Additionally, if confirmed and assuming he is guilty of sexual assault, a message will be sent to survivors that their attackers will not be held accountable.


Would abortion become illegal if Roe v. Wade was overturned?

It depends on the state. According to an analysis done by the Center for Reproductive Rights, 22 states are at high risk of abortion being completely banned if Roe v. Wade is overturned. Another 8 states are at moderate risk, while 21 states seem to have additional laws in place that will protect the right to abortion regardless of the Roe v. Wade ruling.


Does the public have any say in Kavanaugh’s confirmation?

Ultimately, the Senate will be voting to confirm/deny Kavanaugh’s place on the Supreme Court Justice. A specific date for this vote is yet to be set, but it’s rumored to be taking place this fall. If you want to weigh in, call your state Senators and let them know why you think Kavanaugh is fit/unfit to serve on the most powerful court in the country.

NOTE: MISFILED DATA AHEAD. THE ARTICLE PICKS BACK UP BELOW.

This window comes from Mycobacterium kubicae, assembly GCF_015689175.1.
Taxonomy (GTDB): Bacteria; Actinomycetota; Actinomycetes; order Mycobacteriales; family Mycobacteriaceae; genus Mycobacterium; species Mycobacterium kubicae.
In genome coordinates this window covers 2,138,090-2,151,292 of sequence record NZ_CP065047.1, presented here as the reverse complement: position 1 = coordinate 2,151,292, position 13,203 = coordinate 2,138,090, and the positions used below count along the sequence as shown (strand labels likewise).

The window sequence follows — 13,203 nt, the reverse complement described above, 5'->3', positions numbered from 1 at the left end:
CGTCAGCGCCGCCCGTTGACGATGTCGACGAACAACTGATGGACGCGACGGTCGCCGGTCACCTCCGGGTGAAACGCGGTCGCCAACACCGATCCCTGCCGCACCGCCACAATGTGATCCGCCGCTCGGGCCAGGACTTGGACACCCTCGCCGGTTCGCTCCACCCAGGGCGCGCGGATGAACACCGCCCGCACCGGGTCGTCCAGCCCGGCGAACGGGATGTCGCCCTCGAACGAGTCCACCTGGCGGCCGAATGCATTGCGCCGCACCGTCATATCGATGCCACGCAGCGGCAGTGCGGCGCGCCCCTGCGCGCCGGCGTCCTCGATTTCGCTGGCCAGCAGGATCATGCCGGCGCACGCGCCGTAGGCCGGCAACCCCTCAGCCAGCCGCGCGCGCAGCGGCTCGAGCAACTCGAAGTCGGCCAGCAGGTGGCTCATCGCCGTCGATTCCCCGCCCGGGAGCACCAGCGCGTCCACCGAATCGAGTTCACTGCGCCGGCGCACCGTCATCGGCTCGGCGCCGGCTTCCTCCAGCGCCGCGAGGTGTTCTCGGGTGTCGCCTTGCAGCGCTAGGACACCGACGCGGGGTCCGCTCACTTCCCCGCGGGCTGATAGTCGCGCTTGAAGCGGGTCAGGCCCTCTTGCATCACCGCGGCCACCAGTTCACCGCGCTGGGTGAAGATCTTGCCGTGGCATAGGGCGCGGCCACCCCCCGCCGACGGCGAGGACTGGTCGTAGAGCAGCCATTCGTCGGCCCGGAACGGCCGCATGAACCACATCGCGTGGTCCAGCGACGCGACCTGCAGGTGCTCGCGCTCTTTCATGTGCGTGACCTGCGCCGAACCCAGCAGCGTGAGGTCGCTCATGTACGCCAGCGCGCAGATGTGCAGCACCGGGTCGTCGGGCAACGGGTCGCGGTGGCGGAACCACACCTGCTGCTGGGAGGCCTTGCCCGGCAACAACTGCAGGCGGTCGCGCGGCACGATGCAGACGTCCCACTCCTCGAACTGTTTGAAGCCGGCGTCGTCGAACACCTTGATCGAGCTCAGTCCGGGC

*Roni Bowen is an editorial intern for Killer And A Sweet Thang. 


STI Stigma

Sexually transmitted infections (STIs) are once again on the rise in the United States. According to the Center for Disease Control, in 2017…


Gonorrhea, syphilis, and chlamydia are some of the most common STIs. Each are a different kind of bacterial infection that is curable with antibiotics, yet the majority of cases go undiagnosed and untreated. Why? The answer is complicated, but stigma plays a big part.

If you’re asking yourself what STI stigma is, consider this comparison.

A) Your friend calls to tell you that they have strep throat. You can conclude a few things: they have an illness contracted from another person, it’s a bacterial infection, it’s curable with antibiotics, and if left untreated—it could result in other serious health conditions (i.e. kidney inflammation or rheumatic fever).